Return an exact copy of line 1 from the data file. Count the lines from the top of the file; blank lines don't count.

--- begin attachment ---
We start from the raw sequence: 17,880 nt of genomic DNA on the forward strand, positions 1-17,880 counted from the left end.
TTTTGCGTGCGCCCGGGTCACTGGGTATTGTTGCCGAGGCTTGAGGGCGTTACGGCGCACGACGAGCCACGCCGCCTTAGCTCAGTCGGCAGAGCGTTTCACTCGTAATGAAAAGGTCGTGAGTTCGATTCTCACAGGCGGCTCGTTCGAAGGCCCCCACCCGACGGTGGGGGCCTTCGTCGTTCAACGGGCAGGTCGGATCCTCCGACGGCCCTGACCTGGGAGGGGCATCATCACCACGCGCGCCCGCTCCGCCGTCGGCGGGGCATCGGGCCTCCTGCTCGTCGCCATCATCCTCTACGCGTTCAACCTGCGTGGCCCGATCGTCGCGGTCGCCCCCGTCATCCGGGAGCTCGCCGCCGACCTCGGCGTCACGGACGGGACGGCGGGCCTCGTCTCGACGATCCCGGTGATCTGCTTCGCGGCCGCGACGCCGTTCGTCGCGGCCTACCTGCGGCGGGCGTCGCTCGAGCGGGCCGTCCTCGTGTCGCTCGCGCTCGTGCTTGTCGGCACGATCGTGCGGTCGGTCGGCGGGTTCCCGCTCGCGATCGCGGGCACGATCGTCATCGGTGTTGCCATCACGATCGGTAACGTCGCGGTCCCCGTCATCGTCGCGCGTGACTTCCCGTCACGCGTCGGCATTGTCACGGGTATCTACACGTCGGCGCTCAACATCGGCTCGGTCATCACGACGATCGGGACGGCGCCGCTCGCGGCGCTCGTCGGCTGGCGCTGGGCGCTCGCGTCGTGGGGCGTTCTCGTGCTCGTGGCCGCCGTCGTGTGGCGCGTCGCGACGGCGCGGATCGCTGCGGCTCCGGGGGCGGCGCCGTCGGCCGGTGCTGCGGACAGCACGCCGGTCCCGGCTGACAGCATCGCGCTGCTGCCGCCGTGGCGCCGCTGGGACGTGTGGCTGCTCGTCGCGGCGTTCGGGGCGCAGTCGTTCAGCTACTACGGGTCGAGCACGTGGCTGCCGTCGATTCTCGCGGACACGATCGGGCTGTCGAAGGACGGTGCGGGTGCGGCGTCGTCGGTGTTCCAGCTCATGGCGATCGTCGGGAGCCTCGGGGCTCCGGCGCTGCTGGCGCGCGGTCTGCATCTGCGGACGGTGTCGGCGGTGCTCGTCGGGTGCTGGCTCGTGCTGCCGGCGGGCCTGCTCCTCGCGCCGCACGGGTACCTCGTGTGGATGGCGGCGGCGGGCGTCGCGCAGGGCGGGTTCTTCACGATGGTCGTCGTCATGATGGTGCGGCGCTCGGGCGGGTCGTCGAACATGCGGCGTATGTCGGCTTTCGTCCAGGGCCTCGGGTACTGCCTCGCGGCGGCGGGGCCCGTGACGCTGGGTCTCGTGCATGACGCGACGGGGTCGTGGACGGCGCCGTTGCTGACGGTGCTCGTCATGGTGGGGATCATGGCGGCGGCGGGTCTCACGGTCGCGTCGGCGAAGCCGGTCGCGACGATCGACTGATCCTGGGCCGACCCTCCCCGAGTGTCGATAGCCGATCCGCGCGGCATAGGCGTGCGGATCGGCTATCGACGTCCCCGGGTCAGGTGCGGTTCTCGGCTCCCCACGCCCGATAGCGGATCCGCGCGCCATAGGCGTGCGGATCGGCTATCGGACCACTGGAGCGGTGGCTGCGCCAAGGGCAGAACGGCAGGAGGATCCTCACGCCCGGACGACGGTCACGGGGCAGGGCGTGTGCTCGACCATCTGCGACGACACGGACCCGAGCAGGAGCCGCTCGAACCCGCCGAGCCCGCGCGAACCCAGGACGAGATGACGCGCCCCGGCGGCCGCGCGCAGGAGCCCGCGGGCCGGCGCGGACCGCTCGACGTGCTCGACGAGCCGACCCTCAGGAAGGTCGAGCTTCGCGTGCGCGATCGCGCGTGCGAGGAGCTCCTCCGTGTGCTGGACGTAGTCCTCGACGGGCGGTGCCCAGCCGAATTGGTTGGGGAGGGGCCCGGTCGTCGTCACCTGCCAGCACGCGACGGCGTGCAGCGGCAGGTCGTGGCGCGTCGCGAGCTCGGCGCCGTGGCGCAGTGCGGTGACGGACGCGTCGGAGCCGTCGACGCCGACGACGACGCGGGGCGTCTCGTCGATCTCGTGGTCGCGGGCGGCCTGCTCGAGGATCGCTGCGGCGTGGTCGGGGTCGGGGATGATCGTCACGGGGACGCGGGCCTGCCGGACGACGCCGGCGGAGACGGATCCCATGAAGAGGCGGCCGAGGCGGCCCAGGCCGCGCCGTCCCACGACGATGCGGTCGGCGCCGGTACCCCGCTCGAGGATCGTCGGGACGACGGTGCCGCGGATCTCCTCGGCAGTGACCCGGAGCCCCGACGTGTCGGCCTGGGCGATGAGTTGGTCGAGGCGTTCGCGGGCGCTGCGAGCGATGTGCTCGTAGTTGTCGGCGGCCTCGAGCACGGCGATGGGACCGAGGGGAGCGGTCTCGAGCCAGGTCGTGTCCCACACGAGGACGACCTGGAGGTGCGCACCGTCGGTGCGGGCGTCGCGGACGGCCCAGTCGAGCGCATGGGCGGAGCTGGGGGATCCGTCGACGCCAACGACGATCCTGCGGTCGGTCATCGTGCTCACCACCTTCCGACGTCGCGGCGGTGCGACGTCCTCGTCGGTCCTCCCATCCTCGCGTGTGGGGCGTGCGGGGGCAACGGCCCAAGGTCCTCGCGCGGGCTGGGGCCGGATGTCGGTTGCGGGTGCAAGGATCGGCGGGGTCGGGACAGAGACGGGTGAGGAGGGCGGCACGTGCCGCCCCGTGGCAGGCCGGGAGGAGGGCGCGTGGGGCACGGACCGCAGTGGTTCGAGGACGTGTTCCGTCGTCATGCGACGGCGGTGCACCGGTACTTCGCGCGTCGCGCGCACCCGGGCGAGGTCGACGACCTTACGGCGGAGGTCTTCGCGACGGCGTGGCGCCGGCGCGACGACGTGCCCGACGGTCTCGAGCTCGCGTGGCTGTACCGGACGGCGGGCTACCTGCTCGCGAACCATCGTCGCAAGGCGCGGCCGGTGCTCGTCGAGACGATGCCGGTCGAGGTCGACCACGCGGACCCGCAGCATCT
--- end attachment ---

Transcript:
We start from the raw sequence: 17,880 nt of genomic DNA on the forward strand, positions 1-17,880 counted from the left end.